Some years ago, Dr. Lawrence Mykytiuk, Professor of Library Science at Purdue University, published an article titled, “Did Jesus Exist?” In his search for historical evidence beyond the Bible, from non-Christian Roman and Jewish sources, he found sufficient documentation to corroborate the account of his life as recorded in the four New Testament gospels. His conclusions are worth considering.
- Jesus existed as a man. This is confirmed by the historical references to Jesus in the writings of the Jewish historian, Josephus, and the Roman historian Tacitus.
- His personal name was Jesus, as Josephus informs us.
- He was called Christos, a Greek translation of the Hebrew word “Messiah,” meaning anointed one.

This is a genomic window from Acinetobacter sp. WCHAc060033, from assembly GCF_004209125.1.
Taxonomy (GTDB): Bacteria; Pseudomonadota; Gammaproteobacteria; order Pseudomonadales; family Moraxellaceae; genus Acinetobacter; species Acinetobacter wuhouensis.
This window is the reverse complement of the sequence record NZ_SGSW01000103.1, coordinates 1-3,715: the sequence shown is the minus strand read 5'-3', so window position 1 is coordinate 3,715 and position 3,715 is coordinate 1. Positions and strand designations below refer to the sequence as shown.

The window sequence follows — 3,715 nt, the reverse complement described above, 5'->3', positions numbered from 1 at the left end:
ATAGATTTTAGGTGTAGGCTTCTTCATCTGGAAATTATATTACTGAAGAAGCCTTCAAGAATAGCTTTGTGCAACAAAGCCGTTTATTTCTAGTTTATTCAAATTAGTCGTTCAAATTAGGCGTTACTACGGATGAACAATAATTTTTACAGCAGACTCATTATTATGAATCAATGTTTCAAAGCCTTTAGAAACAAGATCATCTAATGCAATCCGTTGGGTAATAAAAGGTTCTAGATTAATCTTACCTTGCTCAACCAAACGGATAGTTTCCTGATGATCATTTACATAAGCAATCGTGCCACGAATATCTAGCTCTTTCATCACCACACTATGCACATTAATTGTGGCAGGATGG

- He had a brother named James (Jacob), as reported by Josephus.
- He won over both Jews and Gentiles as his followers.
- The Jewish leaders of his day expressed unfavorable opinions about him, as acknowledged by Josephus’ Testimonium Flavianum.
- Pontius Pilate, prefect of Judea, rendered the decision that Jesus should be executed.
- Jesus’ execution was carried out by Roman soldiers by means of crucifixion.
- His death occurred during Pontius Pilate’s governorship of over Judea (AD 26-36) as Josephus implies and Tacitus states.
- No first century pagans or Jews who opposed the movement that developed after his death ever questioned or denied the historicity of Jesus.
Professor Mykytiuk concludes his review of the historical evidence stating, “Thus the birth, ministry and death occasioned claims that his birth was illegitimate and that he performed miracles by evil magic, encouraged apostasy and was justly executed for his own sins. But they do not deny his existence” (p. 51). For further study, see “Did Jesus Exist,” Biblical Archaeology Review (January/February 2015), pp. 45ff. Photo courtesy of EvidenceUnseen.com.